Frankie Cosmos: A Review

Band on the Wall intern and music journalist Tom Woodward attended the Frankie Cosmos concert on Friday 5 August 2017. We asked him what he thought of the show…

Greta Kline’s transformation from bedroom-recording songstress to indie pop sensation has been nothing short of spectacular. From her humble beginnings as a Bandcamp folk musician to topping end of year ‘best of’ lists, her prolific Frankie Cosmos project has become one of the most hotly-tipped acts in twee pop. Their unique take on guitar-based pop music is celebrated here at Band on the Wall, with the group playing to a packed audience of Friday night revellers.

The first act of the night is from Bristol based musician Trust Fund. Whilst Ellis Jones’ outfit often features additional members, it’s just one man and one guitar tonight. Musically, Trust Fund combine the sound of indie pop melodicism with tinges of Midwest-emo vocals and twinkly guitar playing. The solitary guitar work is warm and appealing, and Jones’ vulnerable falsetto vocals support his wry, earnest lyrics. Bearing similarities in both sound and mood to Greta’s work, Trust Fund are a well-chosen touring partnership and an excellent start to the evening.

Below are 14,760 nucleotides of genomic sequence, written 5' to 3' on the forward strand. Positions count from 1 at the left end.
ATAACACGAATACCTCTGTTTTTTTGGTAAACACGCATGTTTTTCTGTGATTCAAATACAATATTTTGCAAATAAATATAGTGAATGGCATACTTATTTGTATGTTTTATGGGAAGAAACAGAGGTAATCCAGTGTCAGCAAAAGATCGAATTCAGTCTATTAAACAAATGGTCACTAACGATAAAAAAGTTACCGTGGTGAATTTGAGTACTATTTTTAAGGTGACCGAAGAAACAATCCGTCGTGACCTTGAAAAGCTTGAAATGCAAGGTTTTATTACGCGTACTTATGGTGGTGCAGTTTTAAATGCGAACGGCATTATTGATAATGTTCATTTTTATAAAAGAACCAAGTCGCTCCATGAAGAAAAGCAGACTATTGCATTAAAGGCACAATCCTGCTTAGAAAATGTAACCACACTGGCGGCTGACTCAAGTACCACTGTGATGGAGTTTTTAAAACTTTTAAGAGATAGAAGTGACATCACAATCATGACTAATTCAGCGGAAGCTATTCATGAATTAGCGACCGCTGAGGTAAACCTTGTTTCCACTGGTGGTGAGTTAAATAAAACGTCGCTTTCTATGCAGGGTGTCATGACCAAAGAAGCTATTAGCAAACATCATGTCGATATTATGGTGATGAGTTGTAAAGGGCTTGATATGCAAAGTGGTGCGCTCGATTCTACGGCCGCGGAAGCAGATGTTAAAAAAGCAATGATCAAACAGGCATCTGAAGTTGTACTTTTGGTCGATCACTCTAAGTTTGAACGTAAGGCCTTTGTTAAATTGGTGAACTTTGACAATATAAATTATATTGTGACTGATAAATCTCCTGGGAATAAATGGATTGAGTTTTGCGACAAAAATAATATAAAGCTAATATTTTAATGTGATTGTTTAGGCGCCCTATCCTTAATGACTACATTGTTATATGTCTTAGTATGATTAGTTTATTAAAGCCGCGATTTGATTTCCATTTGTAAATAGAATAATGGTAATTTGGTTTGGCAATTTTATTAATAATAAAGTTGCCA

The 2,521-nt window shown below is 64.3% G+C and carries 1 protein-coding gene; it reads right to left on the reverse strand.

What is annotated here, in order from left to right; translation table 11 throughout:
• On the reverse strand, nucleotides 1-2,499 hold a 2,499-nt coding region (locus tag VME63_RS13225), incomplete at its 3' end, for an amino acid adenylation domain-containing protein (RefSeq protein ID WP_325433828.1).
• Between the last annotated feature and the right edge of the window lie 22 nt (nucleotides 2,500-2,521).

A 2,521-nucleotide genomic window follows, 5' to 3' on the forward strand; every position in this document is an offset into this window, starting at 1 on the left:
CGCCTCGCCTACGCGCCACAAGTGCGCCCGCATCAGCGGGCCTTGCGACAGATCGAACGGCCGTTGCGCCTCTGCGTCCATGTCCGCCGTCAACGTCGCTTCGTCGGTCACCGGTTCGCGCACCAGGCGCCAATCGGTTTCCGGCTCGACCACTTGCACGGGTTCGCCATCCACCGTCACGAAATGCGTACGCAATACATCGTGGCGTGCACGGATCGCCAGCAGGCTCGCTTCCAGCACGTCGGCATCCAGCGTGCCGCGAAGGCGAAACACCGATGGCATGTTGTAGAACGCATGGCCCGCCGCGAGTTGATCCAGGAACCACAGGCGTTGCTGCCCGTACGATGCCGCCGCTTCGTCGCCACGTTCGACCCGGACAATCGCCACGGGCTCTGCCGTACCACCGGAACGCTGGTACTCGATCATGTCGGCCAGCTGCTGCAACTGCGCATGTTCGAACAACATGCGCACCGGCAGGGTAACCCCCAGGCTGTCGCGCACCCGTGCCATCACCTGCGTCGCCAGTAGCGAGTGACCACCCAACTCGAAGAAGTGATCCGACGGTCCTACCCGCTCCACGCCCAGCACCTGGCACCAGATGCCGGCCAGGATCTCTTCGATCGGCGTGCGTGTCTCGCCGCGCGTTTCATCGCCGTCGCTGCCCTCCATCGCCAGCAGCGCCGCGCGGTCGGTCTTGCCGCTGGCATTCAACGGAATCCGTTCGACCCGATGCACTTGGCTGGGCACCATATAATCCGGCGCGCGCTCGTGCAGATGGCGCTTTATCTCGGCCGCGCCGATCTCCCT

Greta takes to the stage shortly after the other three members of Frankie Cosmos and they burst into their set with immediacy. There is very little chatter between the brief songs, with a performance which mainly stems from the breakthrough record Zentropy and their most recent critically lauded album Next Thing. Tracks including ‘Fool’, ‘Leonie’ and ‘Embody’ showcase Greta’s ability to wistfully lament upon lifetime experiences into a few lines of pensive prose. Her effortless, contemplative romanticisms lead to audience singalongs and cheers, with the band matching her steady guitar playing and unforced lyrically delivery with sparse percussion, gleaming keyboards and echoing basslines. The comfortable feel of the venue and note-for-note clarity of the sound faultlessly supports the group’s subtle instrumentation and unobtrusive playing style, whilst allowing enough room for impact in the louder and brisker moments. Tonight is the last night of the tour for Cosmos, and though her demeanour is often shy, it adds to the allure of her music. Her frequent exchanges with the band members result in charming instances, including a smiles abundant glance with keyboardist Gabrielle as they sing extended vocal harmonies.

Frankie Cosmos leave the stage to calls for an encore, though the switching on of the house lights suggest otherwise. It wouldn’t really seem right for the group to indulge in rock clichés after-all, save for the bass player’s Spinal Tap looking guitar. Frankie Cosmos’ charisma lies in their ability to summarise adolescent nostalgia into two-minute pop songs, and this knack shines through in a performance which leaves every audience member with a smile on their face.